First of all, if you haven’t already, sound out the acronym for this race. Yes, this is the “neuter” race. My kids still can’t stop giggling over that one. What the title actually stands for is “Natural Obstacle Off-Trail Race”. The premise of the race is anything you would normally go around when running through Mike Caldwell’s woods, you instead go through, over, under, up or down. You don’t run this race; you crawl it, slop through it, slide down it and climb up it. And believe it or not, you have a great time!
I had three goals for this race:
- Not get injured
- Have fun
- Not get injured
One scratch, one bruise and a big smile later…mission accomplished!
I was heading into this race with a mixture of excitement and, well, fear. I had seen the video of last year’s race on the Mad Trapper Facebook page, so I had some idea of what I was getting myself into. I was quite aware that this was well out of what I consider my comfort zone. But in my last post, Orienteering, ,Trail Running and Life in My Forties, I wrote about how I am spending less time being self conscious and more time trying new things. This event certainly qualified as something new for me. Besides, given the fact that my husband and sons were going to do it, I really couldn’t back out. I have a lot of testosterone in this family to keep up with.
I’ve been to lots of small races where the organizer gives pre-race advice and instructions. These talks, however, have never said things like, “Go too fast in the creek and you WILL break your leg,” or, “If this sounds like you have signed up for more than you bargained for you can skip it and ask for a refund.” Actually, I might not mind hearing that last statement when I line up for the Road2Hope Marathon in November! The fact is, while the course certainly had the potential to be dangerous, it truly was completely manageable if you were smart about your approach. This was not a course to go all out, though I’m not entirely sure my kids got that message. Yes, they finished well before me as did my husband. As for me, I just took it slow and steady and to be honest, was slightly disappointed when I turned a corner and realized I was heading down the hill to the finish line and the race was almost over. I may pay for this next year, but I think I would be happy if the course was even longer! (Upon reading this, Mike Caldwell will be plotting an extra loop for me to complete next year.) The course was a little under 4 km but it took me an hour and 20 minutes to finish it!
This course had virtually no flat spots. We were only on trails briefly, most of the time we were just working our way through the hilly forest. Up, down, up, down, up down. Forget what you are picturing in your head – I don’t mean running up a 5% grade. I mean dig your hands in the dirt and try to haul your butt up a hill, using anything you can grab – saplings, roots, rocks, thistle plants (still pulling out splinters). As for downhills, my quads got quite a break – largely because I did most of the descents on my behind (almost always on purpose). There were two big mud pits to get through, one of which I did manage to stay upright in, the other not so much. There were also big rocks to climb over, trees to go under and a creekbed to stumble along. Often you couldn’t see what you would be doing next, but you know something major was coming by the groans or cursing you heard up ahead. This was not a serious race though. We were all told that if you hit any obstacle you weren’t comfortable with, simply go around it. Using the honour code, you could even tack on a couple of minutes to your final time if you felt appropriate.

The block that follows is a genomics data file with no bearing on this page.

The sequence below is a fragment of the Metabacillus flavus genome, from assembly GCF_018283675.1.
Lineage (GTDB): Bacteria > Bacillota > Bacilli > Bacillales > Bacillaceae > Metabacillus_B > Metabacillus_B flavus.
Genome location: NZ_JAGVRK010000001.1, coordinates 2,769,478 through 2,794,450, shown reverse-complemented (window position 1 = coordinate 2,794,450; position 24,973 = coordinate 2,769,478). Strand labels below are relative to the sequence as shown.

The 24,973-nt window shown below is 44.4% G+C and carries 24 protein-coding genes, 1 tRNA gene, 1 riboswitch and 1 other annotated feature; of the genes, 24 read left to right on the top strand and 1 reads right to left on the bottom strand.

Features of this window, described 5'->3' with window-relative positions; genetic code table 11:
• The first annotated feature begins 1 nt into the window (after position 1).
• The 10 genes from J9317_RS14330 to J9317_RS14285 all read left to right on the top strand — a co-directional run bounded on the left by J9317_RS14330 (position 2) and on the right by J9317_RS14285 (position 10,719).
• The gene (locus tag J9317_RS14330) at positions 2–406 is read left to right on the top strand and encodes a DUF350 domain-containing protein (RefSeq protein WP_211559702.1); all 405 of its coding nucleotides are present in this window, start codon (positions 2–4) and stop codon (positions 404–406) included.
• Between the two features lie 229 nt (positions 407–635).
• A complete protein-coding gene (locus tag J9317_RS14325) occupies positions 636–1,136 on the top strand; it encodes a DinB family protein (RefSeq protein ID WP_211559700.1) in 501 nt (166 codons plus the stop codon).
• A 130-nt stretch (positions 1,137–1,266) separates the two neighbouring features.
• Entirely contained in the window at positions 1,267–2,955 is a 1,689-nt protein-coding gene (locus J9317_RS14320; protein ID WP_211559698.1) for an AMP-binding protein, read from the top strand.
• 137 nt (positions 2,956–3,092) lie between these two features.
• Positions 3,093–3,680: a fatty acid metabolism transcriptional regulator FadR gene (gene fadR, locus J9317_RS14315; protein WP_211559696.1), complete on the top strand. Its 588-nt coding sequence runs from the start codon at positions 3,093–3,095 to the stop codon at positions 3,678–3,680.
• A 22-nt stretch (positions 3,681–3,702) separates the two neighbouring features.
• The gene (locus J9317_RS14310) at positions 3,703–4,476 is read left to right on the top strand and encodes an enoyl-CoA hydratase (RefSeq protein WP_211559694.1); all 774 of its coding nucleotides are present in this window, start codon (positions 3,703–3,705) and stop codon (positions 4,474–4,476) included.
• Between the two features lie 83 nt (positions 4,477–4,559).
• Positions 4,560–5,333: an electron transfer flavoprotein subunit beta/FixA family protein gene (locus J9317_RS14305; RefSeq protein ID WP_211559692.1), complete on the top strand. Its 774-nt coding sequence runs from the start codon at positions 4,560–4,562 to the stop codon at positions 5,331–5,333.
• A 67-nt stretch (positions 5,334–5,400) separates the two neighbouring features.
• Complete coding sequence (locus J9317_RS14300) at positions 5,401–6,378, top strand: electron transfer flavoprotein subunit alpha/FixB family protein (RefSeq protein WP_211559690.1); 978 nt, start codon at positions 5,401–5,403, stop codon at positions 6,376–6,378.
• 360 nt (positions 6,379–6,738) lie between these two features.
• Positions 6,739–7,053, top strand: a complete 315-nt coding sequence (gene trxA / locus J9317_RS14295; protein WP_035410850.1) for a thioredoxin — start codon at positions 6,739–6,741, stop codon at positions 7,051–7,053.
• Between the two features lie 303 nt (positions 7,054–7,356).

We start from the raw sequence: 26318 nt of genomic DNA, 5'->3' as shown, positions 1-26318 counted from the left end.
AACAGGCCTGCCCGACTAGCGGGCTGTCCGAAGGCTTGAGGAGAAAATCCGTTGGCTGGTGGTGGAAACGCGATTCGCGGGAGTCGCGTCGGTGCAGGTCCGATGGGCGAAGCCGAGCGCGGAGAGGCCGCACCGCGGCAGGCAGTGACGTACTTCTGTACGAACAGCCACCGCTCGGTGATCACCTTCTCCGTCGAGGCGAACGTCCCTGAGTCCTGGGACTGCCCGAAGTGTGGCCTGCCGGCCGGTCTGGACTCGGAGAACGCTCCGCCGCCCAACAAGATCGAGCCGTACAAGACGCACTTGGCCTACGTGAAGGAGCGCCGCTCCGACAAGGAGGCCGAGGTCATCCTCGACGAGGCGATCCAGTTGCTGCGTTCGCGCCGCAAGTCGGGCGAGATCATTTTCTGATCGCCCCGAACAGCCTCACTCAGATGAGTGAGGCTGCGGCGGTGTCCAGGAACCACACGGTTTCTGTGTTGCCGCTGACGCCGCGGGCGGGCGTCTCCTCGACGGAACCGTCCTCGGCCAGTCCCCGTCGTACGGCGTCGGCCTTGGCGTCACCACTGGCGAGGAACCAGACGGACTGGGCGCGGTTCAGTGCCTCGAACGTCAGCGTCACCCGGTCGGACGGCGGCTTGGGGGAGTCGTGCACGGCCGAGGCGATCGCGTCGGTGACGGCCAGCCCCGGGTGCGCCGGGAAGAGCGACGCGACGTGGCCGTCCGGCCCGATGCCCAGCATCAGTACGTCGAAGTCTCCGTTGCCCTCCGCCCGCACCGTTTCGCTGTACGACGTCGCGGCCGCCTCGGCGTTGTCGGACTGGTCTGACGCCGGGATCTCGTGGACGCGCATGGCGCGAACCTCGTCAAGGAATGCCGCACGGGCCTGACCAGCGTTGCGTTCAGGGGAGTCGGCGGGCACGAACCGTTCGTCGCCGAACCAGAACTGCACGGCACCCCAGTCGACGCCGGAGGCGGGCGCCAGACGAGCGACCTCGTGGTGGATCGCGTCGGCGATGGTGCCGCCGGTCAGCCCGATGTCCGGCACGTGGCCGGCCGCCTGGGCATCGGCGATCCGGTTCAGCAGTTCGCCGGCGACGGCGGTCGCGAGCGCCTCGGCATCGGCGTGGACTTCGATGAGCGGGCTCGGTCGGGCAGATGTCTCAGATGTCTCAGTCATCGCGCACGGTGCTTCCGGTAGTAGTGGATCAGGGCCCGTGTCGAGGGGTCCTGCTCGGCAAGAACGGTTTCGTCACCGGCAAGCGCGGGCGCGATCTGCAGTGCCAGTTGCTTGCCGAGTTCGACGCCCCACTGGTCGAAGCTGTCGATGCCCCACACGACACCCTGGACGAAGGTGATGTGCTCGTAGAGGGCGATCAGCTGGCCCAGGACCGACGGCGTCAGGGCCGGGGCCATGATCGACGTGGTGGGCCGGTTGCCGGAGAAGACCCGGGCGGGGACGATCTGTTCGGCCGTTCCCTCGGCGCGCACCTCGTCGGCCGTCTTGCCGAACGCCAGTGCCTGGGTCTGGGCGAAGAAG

Hmmm, am I selling this race yet? Honestly, from start to finish it was hard work but pure fun. We grown ups need more of this in our lives; it is so completely opposite of the ordered, safe lives we lead. We need to get dirty, we need to fall, we need to scare ourselves just a little. Kids inherently know this, though our current society is doing a lousy job of encouraging it. While it is going to become tiresome finishing everything last in this family, I was so proud that my kids headed out ahead of me, ready for the challenge. Shouldn’t all kids be doing things like this?
If I haven’t sold this yet, just a reminder that Mad Trapper races have real food at the end thanks to Mike and his wife Monique. In this case we had hot dogs, hamburgers, salad, chips and of course homemade brownies. Seriously. all races need to have brownies at the finish line. I don’t care if bananas are full of potassium, brownies make me happy.
As with all Mad Trapper Races, prizes were for the most part random. The winning male and female each got first choice from the prize table, and quite surprisingly I discovered I was the first woman to cross the finish line. Actually it was such a surprise that when Mike started saying the first place prize winner was a running blogger, all I thought was, “Hey, there’s another blogger here, I’ll have to meet her and exchange blogs.” I picked out a Salomon running backpack which I will be testing on a trail run soon.
Mad Trapper races seem to be the best kept secret in the Ottawa/Gatineau area, but now that you are in on the secret you need to check them out. I love the fact that they provide my family and I a completely different racing experience. Personally I can’t wait for their next race, a women’s only trail run called Power in Pink on August 29. Be forewarned, if you know me, and I know that you are capable of hiking a 3k or running a 5 or 10k trail (that should be everyone I know), I am going to be hounding you to join this race. I just have to decide if I am doing the 5k or if I am mad enough to do the 10!
BTW, in an upcoming post I will review the Salomon S Lab Ultra SG trail shoes that I had a chance to demo during – yes during – the mud-fill, rock climbing, creek crossing NOOTR race.